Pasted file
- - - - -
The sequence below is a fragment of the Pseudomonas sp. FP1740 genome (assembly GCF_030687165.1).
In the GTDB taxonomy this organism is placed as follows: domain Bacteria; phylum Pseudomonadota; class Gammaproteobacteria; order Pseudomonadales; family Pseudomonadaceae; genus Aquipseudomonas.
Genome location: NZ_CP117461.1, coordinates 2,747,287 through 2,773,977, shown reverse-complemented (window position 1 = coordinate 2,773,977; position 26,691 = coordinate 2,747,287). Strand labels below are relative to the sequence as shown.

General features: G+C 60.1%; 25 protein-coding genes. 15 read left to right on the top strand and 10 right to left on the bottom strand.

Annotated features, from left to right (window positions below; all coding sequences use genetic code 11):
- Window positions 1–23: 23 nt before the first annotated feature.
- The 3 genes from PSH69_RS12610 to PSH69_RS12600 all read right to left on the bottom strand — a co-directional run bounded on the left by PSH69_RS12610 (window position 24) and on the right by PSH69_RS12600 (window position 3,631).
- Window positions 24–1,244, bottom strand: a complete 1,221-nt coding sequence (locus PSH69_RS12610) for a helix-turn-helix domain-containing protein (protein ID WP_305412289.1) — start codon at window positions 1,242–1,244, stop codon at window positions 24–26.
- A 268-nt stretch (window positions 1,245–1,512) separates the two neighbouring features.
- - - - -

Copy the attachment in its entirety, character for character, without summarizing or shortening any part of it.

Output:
The sequence below is a fragment of the Pseudomonas sp. FP1740 genome (assembly GCF_030687165.1).
In the GTDB taxonomy this organism is placed as follows: domain Bacteria; phylum Pseudomonadota; class Gammaproteobacteria; order Pseudomonadales; family Pseudomonadaceae; genus Aquipseudomonas.
Genome location: NZ_CP117461.1, coordinates 2,747,287 through 2,773,977, shown reverse-complemented (window position 1 = coordinate 2,773,977; position 26,691 = coordinate 2,747,287). Strand labels below are relative to the sequence as shown.

General features: G+C 60.1%; 25 protein-coding genes. 15 read left to right on the top strand and 10 right to left on the bottom strand.

Annotated features, from left to right (window positions below; all coding sequences use genetic code 11):
- Window positions 1–23: 23 nt before the first annotated feature.
- The 3 genes from PSH69_RS12610 to PSH69_RS12600 all read right to left on the bottom strand — a co-directional run bounded on the left by PSH69_RS12610 (window position 24) and on the right by PSH69_RS12600 (window position 3,631).
- Window positions 24–1,244, bottom strand: a complete 1,221-nt coding sequence (locus PSH69_RS12610) for a helix-turn-helix domain-containing protein (protein ID WP_305412289.1) — start codon at window positions 1,242–1,244, stop codon at window positions 24–26.
- A 268-nt stretch (window positions 1,245–1,512) separates the two neighbouring features.